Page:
Focus Theatre, Dublin until 26 April.

As David Rubinoff's 'Stuck' opens to the strains of Nirvana's 'Rape Me', one wonders whether it’s a ploy to ingratiate itself with its audience or whether it’ll have a deeper significance. Five minutes in and our suspicions lie firmly with the latter.

A one-act, one-performer play, ‘Stuck' is essentially a take on modern urban existence by a gay, pot-addicted, out-of-work Canadian actor called Jack. Informing us that his mind "has a mind of its own", Jack then goes on to recount anecdotes about his quest to find work, but more so about his quest to get high.

We hear of his apartment being robbed, encounters with drug dealers, street beggars, lesbian launderette girls and an Irish hoodlum, as well as an array of other oddball characters. These encounters are interspersed with numerous substance-induced hallucinations.

A climax of sorts arrives when he meets Walter, a well-heeled museum worker. Jack dares to dream that this might be the signal of better times, but his illusion is shattered when Walter brutally rapes him. It is at times like these that 'Stuck' will have audience members shifting uneasily in their seats, with its graphic descriptions of sex and violence, which usually occur simultaneously.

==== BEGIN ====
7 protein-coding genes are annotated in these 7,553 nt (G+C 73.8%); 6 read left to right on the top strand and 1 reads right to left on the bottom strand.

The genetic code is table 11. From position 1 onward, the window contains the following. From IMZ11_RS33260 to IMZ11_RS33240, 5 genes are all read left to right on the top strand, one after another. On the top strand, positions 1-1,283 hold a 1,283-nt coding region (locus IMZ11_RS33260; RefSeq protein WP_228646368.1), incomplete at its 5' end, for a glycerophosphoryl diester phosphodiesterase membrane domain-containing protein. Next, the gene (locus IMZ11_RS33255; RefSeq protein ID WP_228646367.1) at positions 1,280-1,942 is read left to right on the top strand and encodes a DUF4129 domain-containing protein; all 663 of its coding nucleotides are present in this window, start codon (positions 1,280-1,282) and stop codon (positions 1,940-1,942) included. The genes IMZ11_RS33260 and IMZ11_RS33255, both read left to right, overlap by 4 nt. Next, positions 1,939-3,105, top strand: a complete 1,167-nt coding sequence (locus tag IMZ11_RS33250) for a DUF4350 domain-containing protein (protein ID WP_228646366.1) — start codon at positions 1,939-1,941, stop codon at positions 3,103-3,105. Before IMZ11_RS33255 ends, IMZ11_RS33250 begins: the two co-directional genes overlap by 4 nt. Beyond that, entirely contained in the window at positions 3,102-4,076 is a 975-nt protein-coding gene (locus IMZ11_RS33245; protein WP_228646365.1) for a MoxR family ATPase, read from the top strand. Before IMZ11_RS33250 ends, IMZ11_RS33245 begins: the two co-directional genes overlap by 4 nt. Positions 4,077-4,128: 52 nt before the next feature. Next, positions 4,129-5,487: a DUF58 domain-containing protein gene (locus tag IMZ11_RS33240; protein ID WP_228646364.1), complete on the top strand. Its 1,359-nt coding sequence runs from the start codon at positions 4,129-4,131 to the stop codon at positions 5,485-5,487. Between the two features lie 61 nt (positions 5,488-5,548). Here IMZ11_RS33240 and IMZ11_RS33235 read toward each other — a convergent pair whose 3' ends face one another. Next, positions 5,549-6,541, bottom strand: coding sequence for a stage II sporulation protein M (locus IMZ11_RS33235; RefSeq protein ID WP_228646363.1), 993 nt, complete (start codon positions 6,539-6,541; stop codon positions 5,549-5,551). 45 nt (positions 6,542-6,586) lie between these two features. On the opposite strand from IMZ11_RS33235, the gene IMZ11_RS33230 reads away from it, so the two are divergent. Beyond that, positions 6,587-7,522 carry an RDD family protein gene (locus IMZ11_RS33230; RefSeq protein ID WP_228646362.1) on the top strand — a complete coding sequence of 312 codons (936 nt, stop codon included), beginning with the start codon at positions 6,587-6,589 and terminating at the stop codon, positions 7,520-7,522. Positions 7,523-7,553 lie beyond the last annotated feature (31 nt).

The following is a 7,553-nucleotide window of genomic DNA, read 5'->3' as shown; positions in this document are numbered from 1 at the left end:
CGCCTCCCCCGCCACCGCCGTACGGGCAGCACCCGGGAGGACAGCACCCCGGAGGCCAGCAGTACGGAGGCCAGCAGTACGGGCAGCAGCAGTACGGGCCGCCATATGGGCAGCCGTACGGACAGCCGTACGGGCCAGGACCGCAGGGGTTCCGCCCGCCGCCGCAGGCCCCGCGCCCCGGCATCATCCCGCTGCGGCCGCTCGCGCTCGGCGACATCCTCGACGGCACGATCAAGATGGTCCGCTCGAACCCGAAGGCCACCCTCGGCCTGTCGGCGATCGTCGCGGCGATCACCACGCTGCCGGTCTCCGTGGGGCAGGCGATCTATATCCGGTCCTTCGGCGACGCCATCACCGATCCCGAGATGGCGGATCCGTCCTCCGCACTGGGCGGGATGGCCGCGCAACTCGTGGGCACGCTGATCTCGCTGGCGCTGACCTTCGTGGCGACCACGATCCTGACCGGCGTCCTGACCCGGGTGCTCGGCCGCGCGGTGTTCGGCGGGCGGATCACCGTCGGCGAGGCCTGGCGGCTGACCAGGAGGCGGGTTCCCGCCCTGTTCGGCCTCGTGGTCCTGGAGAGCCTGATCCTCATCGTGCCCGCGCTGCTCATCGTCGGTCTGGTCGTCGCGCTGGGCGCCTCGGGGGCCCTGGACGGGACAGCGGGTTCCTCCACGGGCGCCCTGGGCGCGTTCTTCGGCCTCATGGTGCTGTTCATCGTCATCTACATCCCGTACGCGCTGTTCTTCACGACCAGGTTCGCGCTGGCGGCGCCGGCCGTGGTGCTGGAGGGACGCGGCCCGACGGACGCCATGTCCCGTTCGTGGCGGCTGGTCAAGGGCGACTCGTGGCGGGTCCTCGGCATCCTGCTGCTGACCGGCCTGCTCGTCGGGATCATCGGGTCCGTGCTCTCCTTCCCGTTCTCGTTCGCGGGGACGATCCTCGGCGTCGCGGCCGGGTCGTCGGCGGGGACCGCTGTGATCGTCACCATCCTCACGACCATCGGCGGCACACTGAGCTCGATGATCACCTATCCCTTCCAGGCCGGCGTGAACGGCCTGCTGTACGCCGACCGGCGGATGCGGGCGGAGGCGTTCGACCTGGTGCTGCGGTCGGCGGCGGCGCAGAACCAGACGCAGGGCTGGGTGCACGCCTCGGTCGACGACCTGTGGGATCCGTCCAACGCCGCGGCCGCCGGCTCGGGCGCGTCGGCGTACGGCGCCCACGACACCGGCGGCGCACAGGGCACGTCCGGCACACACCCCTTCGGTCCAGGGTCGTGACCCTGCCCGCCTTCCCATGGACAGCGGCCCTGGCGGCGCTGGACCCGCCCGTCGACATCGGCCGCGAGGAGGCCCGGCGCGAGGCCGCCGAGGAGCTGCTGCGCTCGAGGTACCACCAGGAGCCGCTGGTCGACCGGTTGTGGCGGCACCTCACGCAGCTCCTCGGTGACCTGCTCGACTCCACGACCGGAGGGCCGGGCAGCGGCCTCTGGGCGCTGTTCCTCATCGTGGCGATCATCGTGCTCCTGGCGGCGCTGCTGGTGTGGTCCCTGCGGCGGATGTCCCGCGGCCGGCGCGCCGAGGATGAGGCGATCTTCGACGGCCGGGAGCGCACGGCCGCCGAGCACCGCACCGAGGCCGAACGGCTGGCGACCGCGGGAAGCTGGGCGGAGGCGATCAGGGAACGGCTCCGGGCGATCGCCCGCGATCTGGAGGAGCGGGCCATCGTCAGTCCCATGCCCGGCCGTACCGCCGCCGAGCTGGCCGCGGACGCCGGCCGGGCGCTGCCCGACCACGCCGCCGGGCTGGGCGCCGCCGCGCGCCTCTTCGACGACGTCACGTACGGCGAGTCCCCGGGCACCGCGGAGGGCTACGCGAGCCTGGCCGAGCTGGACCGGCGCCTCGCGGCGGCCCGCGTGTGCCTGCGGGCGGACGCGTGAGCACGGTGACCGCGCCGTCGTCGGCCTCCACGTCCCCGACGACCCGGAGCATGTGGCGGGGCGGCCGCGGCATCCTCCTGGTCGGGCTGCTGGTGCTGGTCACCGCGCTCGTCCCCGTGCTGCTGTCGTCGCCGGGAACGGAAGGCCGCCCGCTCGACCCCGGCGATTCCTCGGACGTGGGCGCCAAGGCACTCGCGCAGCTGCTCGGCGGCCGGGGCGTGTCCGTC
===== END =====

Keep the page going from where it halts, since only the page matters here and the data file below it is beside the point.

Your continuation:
One can have a degree of sympathy for Jack, but it's a sympathy which is somewhat diluted by his opportunism and his failure to do anything positive to drag himself out of his rut. Often, he seems only too willing to remain, as it were, stuck.

As Jack, Sean Power gives a tour de force performance, demonstrating a remarkable range. Power explodes across the stage in manic mayhem when recounting certain anecdotes, and is suitably hushed and sedate during others. All the while, he's convincing. His performance is also noteworthy for its strong, vocal delivery and spirited physical agility.

Funny and unsettling in equal measure, 'Stuck' is set in Canada but its scope is universal. Jack could just as well be on the streets of Dublin as those of Toronto. This is one of the main reasons that this has struck a chord wherever it has played. Another reason, I suspect, is because with a running time of just over 50 minutes, it never outstays its welcome.

Tom Grealis